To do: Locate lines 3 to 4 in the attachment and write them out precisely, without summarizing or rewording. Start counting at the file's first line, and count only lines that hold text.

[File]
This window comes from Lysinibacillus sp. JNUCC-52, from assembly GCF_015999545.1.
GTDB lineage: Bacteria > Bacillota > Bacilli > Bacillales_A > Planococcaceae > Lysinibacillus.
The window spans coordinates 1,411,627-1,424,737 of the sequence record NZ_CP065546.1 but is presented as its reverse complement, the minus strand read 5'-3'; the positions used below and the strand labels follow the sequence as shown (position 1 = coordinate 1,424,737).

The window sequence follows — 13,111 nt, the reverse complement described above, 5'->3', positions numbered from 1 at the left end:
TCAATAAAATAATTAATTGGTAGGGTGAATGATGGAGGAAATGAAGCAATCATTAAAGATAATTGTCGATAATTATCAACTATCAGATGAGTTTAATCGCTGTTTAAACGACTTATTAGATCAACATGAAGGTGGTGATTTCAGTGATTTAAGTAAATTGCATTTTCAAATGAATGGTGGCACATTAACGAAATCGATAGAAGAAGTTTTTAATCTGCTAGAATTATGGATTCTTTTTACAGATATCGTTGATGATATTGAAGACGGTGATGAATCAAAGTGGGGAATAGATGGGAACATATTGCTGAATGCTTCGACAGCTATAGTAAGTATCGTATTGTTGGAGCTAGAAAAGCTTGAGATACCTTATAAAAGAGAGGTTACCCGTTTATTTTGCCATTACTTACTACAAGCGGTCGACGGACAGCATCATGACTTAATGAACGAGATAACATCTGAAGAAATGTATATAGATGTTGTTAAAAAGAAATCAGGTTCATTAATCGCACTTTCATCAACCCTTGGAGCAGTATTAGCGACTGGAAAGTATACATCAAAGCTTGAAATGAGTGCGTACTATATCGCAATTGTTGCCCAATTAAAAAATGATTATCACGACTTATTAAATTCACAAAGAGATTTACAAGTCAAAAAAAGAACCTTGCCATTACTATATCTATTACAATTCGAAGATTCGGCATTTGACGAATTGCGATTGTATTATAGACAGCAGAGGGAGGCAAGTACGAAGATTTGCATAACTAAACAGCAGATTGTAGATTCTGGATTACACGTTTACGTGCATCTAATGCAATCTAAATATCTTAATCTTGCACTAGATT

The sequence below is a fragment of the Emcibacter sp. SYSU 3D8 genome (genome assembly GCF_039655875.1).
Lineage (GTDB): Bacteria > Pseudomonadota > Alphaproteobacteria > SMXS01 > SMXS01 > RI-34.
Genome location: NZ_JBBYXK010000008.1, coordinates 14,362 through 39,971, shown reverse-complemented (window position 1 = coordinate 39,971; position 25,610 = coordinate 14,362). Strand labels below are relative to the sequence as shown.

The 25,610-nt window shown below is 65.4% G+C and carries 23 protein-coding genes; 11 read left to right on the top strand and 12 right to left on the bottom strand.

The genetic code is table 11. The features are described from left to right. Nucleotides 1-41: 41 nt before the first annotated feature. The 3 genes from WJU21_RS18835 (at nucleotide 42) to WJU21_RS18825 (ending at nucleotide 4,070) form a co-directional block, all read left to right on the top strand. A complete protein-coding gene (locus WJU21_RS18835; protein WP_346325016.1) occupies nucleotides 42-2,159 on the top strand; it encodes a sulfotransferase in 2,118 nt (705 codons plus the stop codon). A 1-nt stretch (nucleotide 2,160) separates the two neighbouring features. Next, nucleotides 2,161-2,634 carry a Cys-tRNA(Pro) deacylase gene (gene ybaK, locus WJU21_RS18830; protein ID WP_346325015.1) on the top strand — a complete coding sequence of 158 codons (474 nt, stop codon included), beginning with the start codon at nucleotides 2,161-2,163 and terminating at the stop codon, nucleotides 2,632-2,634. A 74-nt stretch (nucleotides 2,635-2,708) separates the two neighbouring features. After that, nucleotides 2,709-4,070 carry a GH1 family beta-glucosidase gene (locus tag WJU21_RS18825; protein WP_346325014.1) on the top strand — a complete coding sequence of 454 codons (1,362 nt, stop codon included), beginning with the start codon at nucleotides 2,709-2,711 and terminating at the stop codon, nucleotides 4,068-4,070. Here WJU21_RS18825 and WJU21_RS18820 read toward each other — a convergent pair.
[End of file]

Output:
The window spans coordinates 1,411,627-1,424,737 of the sequence record NZ_CP065546.1 but is presented as its reverse complement, the minus strand read 5'-3'; the positions used below and the strand labels follow the sequence as shown (position 1 = coordinate 1,424,737).

The window sequence follows — 13,111 nt, the reverse complement described above, 5'->3', positions numbered from 1 at the left end: